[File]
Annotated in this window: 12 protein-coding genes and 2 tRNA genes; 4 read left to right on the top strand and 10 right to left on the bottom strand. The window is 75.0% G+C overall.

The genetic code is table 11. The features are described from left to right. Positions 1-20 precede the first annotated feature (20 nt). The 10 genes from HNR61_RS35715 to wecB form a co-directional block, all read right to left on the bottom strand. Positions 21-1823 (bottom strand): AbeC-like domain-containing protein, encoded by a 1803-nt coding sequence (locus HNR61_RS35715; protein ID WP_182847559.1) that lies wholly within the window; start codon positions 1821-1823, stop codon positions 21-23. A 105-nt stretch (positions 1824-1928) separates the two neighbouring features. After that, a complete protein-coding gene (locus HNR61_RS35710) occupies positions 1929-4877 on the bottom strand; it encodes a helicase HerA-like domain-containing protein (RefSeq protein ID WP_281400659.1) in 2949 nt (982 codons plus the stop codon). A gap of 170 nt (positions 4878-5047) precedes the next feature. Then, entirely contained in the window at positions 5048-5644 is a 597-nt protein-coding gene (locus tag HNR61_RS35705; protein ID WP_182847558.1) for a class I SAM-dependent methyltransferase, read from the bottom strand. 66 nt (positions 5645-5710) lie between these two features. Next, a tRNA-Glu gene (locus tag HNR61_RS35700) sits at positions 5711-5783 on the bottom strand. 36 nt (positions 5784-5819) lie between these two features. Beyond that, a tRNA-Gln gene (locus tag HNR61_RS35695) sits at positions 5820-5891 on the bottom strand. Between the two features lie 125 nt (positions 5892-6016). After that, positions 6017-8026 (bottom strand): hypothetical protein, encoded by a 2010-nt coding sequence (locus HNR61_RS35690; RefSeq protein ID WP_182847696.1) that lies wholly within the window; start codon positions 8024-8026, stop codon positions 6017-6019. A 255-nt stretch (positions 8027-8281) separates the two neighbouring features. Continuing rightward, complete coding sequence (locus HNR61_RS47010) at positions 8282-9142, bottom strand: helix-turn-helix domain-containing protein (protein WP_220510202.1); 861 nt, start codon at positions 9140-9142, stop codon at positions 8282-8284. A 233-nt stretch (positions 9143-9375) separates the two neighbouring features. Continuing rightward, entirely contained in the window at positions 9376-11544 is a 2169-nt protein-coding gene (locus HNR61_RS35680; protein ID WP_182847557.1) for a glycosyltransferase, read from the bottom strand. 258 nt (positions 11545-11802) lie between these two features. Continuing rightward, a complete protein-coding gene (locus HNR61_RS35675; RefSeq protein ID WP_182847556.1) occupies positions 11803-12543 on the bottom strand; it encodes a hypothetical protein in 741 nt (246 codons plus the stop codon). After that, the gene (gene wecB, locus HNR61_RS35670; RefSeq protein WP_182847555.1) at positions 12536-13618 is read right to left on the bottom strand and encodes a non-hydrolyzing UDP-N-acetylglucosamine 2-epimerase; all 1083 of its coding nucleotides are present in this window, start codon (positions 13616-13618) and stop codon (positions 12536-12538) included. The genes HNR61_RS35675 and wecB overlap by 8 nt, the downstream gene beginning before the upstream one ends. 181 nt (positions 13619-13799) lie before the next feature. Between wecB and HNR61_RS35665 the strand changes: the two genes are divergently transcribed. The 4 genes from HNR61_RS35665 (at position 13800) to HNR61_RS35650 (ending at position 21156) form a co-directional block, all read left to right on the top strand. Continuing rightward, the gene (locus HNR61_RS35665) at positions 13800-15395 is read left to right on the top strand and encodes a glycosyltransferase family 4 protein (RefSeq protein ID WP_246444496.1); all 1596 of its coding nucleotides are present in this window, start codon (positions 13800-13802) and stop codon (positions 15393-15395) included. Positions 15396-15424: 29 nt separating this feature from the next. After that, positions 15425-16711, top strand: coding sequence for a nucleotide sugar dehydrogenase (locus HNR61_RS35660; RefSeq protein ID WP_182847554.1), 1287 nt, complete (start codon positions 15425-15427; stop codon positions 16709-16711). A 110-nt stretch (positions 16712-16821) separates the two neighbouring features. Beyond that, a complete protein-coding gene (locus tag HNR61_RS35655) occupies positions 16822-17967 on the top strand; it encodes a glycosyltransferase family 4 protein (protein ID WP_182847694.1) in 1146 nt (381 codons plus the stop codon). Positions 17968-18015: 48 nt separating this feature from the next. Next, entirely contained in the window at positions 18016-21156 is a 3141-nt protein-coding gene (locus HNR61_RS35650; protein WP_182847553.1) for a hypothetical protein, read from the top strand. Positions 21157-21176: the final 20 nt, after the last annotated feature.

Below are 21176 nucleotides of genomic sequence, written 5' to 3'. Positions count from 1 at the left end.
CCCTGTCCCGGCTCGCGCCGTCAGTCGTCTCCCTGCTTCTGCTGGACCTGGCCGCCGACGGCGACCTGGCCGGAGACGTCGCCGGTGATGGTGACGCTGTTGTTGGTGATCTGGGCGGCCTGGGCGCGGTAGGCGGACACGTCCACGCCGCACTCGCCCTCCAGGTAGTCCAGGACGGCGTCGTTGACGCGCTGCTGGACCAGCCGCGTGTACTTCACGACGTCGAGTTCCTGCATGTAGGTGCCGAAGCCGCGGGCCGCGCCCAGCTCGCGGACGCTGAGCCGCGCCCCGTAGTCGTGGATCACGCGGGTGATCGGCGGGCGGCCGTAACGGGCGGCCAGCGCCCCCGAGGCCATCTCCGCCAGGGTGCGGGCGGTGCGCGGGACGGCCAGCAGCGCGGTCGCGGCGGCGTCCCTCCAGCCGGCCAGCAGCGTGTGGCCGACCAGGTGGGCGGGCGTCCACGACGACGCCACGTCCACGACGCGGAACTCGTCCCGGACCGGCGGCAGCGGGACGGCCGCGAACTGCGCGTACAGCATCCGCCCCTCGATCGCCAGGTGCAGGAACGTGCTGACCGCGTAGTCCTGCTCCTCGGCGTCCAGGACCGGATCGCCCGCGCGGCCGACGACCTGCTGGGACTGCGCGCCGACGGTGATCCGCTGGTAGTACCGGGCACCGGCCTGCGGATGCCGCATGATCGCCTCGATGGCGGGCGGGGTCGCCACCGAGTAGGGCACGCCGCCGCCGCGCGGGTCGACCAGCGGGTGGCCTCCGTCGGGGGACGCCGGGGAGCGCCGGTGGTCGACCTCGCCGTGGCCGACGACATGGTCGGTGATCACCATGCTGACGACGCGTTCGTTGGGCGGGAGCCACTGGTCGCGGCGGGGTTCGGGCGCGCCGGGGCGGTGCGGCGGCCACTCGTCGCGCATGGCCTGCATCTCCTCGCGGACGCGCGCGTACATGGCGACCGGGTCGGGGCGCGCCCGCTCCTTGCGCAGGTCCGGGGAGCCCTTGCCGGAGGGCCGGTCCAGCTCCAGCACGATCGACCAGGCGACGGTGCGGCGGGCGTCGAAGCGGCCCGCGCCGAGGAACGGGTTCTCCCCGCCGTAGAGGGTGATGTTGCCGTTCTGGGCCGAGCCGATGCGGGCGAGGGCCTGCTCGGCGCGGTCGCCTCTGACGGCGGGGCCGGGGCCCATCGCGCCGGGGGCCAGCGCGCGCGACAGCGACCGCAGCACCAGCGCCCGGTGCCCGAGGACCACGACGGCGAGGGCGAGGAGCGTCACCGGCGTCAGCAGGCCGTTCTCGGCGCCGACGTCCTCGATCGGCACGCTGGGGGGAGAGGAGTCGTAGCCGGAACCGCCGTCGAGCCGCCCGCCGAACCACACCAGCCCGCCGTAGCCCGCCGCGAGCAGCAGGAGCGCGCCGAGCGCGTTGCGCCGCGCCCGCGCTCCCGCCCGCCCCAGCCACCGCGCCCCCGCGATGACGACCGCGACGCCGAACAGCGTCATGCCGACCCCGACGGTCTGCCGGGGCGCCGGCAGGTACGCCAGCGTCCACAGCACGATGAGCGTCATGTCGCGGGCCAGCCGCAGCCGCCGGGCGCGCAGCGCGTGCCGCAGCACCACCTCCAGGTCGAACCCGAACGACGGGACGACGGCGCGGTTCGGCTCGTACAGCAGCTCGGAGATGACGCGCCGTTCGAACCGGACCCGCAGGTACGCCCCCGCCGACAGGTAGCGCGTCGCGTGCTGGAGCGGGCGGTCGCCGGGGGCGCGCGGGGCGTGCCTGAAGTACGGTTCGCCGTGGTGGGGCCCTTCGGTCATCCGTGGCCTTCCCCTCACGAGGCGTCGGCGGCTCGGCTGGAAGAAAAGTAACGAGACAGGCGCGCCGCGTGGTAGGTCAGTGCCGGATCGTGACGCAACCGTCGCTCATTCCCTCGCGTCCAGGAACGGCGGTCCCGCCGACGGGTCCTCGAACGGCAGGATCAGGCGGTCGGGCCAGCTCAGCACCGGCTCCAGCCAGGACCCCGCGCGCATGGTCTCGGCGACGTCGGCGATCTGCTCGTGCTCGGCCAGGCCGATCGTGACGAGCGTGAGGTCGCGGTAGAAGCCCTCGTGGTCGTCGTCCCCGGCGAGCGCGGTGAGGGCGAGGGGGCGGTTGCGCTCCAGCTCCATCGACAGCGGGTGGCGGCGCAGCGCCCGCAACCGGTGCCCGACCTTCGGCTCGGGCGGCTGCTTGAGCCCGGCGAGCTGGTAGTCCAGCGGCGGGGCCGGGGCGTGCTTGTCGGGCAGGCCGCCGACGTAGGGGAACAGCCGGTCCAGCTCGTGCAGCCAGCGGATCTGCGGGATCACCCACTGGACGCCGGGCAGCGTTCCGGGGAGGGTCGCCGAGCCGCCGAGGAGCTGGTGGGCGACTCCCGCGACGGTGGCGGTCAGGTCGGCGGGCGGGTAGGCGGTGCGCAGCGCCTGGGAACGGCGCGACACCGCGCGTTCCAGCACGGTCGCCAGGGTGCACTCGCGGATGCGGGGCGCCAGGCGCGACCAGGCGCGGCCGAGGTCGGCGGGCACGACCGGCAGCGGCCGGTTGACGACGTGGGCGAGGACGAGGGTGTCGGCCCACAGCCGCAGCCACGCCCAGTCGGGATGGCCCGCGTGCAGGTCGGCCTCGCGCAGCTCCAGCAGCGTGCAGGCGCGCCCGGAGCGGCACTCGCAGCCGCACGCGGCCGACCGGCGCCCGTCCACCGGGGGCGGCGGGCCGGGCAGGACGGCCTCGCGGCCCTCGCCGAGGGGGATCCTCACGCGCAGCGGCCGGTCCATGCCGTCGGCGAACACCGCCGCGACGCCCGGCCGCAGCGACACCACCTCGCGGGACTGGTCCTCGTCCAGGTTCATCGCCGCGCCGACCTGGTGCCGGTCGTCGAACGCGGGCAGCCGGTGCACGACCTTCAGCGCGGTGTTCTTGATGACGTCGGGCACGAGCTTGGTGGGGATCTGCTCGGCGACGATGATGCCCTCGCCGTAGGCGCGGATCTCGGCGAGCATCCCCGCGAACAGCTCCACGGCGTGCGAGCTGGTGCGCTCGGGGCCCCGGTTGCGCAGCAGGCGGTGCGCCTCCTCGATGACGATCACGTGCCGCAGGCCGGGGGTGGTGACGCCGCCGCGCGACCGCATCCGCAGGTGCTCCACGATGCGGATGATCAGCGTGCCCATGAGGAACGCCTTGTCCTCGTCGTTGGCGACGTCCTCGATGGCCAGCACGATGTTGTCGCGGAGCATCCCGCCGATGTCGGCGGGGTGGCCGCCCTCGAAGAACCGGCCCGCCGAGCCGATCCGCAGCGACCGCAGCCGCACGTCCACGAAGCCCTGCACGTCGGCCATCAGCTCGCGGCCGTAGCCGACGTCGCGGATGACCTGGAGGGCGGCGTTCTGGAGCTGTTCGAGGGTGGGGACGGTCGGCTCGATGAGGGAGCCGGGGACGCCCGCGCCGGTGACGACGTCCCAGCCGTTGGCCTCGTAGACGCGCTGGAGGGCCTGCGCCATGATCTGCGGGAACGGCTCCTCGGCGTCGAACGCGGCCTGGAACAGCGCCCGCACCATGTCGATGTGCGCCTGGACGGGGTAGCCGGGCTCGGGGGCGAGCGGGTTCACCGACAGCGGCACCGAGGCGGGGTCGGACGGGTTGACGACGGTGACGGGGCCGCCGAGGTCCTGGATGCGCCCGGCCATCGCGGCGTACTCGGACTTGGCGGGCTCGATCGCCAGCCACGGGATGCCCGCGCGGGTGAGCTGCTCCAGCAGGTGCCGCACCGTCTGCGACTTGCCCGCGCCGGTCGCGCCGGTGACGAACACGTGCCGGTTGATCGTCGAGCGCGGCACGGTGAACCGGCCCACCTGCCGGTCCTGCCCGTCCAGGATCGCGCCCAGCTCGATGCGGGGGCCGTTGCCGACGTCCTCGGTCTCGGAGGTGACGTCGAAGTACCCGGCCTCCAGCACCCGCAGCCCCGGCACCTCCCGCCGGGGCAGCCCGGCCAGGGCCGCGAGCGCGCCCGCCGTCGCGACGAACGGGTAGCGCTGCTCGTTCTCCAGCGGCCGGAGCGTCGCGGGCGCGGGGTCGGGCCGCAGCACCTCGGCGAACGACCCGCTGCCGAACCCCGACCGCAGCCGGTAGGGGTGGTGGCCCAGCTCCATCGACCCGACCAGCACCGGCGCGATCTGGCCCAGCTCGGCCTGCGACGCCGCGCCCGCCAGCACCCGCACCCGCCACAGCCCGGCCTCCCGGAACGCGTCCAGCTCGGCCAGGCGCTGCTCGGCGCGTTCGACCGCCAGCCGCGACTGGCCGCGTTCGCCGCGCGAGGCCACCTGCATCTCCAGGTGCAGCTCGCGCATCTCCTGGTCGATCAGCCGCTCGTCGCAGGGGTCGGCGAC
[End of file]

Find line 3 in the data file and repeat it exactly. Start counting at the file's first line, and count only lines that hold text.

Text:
Below are 21176 nucleotides of genomic sequence, written 5' to 3'. Positions count from 1 at the left end.